Saturday, December 26, 2009

Bruising on Torso and Other Sites Helps Identify Pediatric Trauma Due to Abuse

From Reuters Health Information

NEW YORK (Reuters Health) Dec 07 - In toddlers and small children, bruising on the torso, ear, or neck is suggestive of abuse, according to the developers of a new child abuse screening tool. In infants younger than 4 months, they say, bruising anywhere may be suspicious for abuse.

Dr. Mary Clyde Pierce, from Children's Memorial Hospital, Chicago, and her colleagues were able to create a decision rule that is 97% sensitive and 84% specific in identifying child abuse in bruised youngsters up to four years old.

The rule starts by asking if the bruise is on the torso, ear, or neck (TEN) regions. If so, then the suspicion for abuse is high, provided that an accident in a public setting could not be confirmed. If the bruise is not in a TEN region, then suspicion for abuse is only high if the child is younger than 4 months and an accident in a public setting could not be confirmed.

The findings, which are reported in the December 7th online issue of Pediatrics and will later appear in the January print issue, stem from a study of 95 children, 0 to 48 months of age, who were admitted to a pediatric intensive care unit for trauma. Forty-two of the children had been victims of physical abuse; the other 53 had accidental trauma and served as controls.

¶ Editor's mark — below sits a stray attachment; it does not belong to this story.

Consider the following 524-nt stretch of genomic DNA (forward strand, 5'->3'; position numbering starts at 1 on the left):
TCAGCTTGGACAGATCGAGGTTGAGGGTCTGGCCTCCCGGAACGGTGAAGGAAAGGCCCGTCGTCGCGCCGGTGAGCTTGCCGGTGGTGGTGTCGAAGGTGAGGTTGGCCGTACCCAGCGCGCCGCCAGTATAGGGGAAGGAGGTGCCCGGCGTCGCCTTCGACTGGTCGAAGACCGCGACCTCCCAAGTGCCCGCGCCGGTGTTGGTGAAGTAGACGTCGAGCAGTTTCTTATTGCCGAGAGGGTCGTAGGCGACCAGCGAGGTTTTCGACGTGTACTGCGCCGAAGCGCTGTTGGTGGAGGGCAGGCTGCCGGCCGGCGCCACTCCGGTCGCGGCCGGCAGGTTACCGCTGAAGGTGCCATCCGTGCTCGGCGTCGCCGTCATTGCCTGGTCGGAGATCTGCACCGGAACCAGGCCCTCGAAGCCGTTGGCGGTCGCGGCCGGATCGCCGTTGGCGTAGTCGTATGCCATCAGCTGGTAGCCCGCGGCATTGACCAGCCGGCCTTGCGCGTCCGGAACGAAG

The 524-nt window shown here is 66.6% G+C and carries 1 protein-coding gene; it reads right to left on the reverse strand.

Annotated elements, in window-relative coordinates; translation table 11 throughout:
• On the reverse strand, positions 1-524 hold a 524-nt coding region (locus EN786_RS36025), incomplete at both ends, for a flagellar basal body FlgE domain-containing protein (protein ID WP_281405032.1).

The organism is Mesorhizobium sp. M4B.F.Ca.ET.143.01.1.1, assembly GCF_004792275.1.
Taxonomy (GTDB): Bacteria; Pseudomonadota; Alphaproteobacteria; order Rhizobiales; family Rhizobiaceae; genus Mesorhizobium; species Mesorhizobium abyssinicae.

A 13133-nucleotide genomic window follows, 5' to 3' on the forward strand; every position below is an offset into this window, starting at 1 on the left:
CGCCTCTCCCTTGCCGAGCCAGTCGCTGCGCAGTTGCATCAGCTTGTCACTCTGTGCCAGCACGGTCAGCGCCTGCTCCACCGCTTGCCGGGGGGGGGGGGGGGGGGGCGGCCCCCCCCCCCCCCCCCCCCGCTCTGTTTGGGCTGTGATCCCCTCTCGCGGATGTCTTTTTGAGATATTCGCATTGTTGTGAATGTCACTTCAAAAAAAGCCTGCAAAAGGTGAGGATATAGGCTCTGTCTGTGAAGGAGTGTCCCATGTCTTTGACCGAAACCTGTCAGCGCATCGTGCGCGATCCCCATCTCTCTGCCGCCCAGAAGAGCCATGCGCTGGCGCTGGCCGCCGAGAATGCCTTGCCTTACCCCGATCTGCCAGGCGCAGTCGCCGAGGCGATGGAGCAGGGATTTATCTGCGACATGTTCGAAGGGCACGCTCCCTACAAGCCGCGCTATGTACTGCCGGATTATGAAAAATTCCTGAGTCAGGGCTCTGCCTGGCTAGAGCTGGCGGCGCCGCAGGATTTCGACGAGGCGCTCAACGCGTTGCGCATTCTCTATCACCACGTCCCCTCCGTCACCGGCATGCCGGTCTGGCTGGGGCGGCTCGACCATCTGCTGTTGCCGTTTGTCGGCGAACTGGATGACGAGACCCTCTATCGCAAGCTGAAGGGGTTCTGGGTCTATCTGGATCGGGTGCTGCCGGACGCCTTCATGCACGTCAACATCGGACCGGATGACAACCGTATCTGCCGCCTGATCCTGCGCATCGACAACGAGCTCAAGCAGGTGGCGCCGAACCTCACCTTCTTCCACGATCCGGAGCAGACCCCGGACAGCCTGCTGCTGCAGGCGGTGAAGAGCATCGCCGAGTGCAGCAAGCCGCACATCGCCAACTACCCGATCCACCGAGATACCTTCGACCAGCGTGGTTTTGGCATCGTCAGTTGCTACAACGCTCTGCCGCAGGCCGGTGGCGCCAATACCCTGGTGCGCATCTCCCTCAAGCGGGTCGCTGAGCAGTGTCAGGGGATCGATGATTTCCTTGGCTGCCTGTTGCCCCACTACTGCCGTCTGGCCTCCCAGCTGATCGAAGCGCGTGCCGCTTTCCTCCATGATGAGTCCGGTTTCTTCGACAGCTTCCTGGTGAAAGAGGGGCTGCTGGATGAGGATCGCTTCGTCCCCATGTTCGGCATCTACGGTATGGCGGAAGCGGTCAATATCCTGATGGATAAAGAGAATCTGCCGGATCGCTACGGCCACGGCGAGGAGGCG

Using data on the 71 with bruises - 33 abused children and 38 trauma patients - the researchers derived their bruising clinical decision tool. Twenty-five abused children had bruises in a TEN region compared with just 6 control children.

Abused children also typically had more bruises than did controls. For instance, 18 abused children had more than 4 bruises, while no control children had this many. Among children under 4 months, there were 74 bruises in 14 abused children compared with 9 bruises in 7 controls.

The researchers say their tool correctly identified 32 of 33 abuse victims and 32 of 38 accident victims.

Further studies, the authors conclude, are needed to prospectively test and validate the bruising decision rule.

Pediatrics 2010;125:64-71.

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